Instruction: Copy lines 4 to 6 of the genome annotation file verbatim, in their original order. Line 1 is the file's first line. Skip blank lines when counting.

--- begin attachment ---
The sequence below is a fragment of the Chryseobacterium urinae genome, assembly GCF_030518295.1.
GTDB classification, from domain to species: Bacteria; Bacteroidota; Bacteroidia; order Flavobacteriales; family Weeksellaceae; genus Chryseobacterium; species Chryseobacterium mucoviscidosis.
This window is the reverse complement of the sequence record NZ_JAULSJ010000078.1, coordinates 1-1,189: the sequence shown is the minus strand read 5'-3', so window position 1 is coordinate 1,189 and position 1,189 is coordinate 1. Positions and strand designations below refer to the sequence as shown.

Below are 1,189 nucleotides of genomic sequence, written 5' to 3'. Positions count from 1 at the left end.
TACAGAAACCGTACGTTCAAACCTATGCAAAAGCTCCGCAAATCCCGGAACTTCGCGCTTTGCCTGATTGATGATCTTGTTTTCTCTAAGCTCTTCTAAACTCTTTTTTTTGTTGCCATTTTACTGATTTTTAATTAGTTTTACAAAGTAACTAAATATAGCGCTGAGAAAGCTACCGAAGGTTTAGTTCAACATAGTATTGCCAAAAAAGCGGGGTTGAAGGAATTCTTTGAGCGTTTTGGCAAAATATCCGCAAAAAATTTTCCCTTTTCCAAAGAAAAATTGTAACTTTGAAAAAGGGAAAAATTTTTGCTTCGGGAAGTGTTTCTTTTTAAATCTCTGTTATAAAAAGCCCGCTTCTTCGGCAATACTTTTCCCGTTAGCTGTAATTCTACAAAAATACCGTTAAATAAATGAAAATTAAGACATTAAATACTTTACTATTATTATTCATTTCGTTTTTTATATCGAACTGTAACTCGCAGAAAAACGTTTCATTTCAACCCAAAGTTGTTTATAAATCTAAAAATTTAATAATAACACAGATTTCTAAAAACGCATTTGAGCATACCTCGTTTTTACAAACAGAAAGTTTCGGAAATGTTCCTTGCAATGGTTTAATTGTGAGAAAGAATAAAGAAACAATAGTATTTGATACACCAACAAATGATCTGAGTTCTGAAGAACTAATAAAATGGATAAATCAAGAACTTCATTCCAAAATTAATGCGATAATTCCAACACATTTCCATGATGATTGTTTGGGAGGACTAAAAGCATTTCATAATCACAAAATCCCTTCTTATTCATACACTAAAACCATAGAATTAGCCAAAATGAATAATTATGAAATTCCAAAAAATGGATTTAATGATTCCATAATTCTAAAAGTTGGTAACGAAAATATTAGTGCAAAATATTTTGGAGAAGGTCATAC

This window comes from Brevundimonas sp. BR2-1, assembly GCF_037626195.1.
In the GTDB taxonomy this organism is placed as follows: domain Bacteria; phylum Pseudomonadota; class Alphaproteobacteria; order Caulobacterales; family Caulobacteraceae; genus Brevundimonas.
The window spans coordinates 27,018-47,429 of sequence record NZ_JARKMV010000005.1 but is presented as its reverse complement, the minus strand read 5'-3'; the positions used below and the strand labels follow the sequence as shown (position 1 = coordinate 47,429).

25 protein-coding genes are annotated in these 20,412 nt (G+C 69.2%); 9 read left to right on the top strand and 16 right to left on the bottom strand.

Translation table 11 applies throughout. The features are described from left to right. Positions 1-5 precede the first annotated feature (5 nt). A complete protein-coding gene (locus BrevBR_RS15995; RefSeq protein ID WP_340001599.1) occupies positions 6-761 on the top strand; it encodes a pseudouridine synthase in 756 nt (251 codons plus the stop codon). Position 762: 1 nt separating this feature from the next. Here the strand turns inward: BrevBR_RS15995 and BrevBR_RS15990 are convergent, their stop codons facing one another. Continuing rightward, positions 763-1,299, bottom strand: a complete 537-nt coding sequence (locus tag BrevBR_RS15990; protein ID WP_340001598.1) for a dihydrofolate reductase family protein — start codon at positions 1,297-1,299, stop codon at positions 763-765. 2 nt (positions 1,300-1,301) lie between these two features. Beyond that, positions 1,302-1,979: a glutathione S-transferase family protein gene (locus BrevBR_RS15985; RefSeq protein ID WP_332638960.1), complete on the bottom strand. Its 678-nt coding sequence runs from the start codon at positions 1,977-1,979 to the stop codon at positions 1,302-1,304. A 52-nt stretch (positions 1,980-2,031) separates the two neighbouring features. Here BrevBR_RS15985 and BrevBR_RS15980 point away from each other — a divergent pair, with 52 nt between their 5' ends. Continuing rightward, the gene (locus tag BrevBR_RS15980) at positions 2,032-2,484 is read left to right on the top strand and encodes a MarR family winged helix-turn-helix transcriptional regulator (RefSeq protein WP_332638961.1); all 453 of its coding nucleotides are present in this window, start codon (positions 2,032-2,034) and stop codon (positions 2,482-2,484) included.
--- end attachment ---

Below are 1,189 nucleotides of genomic sequence, written 5' to 3'. Positions count from 1 at the left end.
TACAGAAACCGTACGTTCAAACCTATGCAAAAGCTCCGCAAATCCCGGAACTTCGCGCTTTGCCTGATTGATGATCTTGTTTTCTCTAAGCTCTTCTAAACTCTTTTTTTTGTTGCCATTTTACTGATTTTTAATTAGTTTTACAAAGTAACTAAATATAGCGCTGAGAAAGCTACCGAAGGTTTAGTTCAACATAGTATTGCCAAAAAAGCGGGGTTGAAGGAATTCTTTGAGCGTTTTGGCAAAATATCCGCAAAAAATTTTCCCTTTTCCAAAGAAAAATTGTAACTTTGAAAAAGGGAAAAATTTTTGCTTCGGGAAGTGTTTCTTTTTAAATCTCTGTTATAAAAAGCCCGCTTCTTCGGCAATACTTTTCCCGTTAGCTGTAATTCTACAAAAATACCGTTAAATAAATGAAAATTAAGACATTAAATACTTTACTATTATTATTCATTTCGTTTTTTATATCGAACTGTAACTCGCAGAAAAACGTTTCATTTCAACCCAAAGTTGTTTATAAATCTAAAAATTTAATAATAACACAGATTTCTAAAAACGCATTTGAGCATACCTCGTTTTTACAAACAGAAAGTTTCGGAAATGTTCCTTGCAATGGTTTAATTGTGAGAAAGAATAAAGAAACAATAGTATTTGATACACCAACAAATGATCTGAGTTCTGAAGAACTAATAAAATGGATAAATCAAGAACTTCATTCCAAAATTAATGCGATAATTCCAACACATTTCCATGATGATTGTTTGGGAGGACTAAAAGCATTTCATAATCACAAAATCCCTTCTTATTCATACACTAAAACCATAGAATTAGCCAAAATGAATAATTATGAAATTCCAAAAAATGGATTTAATGATTCCATAATTCTAAAAGTTGGTAACGAAAATATTAGTGCAAAATATTTTGGAGAAGGTCATAC

This window comes from Brevundimonas sp. BR2-1, assembly GCF_037626195.1.